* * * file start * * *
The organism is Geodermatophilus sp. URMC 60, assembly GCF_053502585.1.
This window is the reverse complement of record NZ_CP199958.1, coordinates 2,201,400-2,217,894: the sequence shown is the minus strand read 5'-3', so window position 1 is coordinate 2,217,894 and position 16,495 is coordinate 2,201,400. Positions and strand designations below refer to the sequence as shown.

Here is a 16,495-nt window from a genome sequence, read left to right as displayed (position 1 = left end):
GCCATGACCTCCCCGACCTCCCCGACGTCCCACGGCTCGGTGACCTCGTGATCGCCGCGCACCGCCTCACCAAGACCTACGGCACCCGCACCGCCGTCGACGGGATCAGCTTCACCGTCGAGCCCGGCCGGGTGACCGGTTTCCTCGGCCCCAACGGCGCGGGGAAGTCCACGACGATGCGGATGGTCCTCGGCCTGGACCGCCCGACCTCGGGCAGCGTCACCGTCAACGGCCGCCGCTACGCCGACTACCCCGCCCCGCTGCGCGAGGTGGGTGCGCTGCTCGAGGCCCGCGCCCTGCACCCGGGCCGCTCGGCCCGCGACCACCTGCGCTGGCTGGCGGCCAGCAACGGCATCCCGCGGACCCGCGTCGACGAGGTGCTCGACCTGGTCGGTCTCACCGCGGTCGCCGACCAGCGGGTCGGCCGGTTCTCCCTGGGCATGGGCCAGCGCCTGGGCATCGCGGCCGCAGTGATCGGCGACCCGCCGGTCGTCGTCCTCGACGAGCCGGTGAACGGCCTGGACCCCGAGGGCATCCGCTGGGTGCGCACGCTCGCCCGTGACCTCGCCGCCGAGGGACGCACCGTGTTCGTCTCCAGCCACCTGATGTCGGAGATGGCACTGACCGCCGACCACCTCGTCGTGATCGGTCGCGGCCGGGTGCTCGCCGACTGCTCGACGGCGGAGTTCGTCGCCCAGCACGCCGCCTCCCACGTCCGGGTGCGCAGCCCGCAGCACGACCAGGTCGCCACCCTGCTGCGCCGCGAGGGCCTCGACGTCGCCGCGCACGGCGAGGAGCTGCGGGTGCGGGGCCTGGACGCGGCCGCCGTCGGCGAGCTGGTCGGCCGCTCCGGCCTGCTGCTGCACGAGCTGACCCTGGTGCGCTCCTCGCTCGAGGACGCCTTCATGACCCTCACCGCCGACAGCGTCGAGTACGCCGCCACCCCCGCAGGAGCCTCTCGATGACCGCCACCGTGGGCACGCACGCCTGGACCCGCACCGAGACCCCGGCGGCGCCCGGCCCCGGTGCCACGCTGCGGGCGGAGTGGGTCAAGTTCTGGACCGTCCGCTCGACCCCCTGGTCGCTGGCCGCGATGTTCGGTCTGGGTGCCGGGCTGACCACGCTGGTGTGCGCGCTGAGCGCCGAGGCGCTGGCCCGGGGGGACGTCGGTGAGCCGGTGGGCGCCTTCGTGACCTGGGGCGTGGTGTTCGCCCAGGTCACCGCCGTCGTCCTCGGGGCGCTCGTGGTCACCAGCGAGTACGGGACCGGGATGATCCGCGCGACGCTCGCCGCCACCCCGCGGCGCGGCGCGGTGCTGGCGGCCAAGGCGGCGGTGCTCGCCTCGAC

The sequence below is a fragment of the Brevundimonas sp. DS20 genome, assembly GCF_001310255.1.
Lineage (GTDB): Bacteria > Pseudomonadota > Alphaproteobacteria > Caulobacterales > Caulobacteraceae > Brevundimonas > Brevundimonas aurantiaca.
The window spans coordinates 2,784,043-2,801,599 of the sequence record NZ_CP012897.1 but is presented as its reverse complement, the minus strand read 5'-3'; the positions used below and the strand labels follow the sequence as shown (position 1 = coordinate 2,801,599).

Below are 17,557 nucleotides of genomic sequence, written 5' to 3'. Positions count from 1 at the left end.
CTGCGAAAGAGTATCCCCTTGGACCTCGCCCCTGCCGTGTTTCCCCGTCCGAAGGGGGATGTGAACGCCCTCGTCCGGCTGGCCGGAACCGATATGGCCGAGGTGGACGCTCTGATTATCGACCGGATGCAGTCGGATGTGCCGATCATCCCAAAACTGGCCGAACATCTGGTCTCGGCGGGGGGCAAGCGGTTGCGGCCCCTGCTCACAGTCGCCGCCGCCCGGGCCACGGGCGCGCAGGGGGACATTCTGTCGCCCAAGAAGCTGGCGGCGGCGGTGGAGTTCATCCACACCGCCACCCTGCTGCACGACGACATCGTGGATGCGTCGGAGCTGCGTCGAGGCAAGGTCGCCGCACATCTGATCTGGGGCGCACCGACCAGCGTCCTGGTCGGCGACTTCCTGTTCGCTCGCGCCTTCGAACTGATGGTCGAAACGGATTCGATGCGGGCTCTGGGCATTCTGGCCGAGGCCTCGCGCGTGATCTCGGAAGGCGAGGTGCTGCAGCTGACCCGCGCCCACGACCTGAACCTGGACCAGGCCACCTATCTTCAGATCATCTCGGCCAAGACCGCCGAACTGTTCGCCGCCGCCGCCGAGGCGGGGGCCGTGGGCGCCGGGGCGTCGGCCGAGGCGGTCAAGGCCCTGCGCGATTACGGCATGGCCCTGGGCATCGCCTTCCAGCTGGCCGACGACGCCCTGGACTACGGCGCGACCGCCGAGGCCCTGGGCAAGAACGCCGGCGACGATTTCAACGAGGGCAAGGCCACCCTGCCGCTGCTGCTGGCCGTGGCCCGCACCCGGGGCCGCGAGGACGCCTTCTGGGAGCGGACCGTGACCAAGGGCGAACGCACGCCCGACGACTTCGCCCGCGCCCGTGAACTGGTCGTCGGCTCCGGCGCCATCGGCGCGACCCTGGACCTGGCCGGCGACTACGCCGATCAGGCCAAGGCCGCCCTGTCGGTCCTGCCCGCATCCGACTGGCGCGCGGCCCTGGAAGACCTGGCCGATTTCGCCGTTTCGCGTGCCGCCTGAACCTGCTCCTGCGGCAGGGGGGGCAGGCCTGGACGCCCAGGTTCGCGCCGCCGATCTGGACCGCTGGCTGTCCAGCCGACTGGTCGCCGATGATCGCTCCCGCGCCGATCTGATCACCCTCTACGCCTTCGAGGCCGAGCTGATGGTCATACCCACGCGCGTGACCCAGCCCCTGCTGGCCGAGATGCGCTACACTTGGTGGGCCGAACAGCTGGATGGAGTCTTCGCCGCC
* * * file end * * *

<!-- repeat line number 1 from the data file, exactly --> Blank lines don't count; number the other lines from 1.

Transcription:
The organism is Geodermatophilus sp. URMC 60, assembly GCF_053502585.1.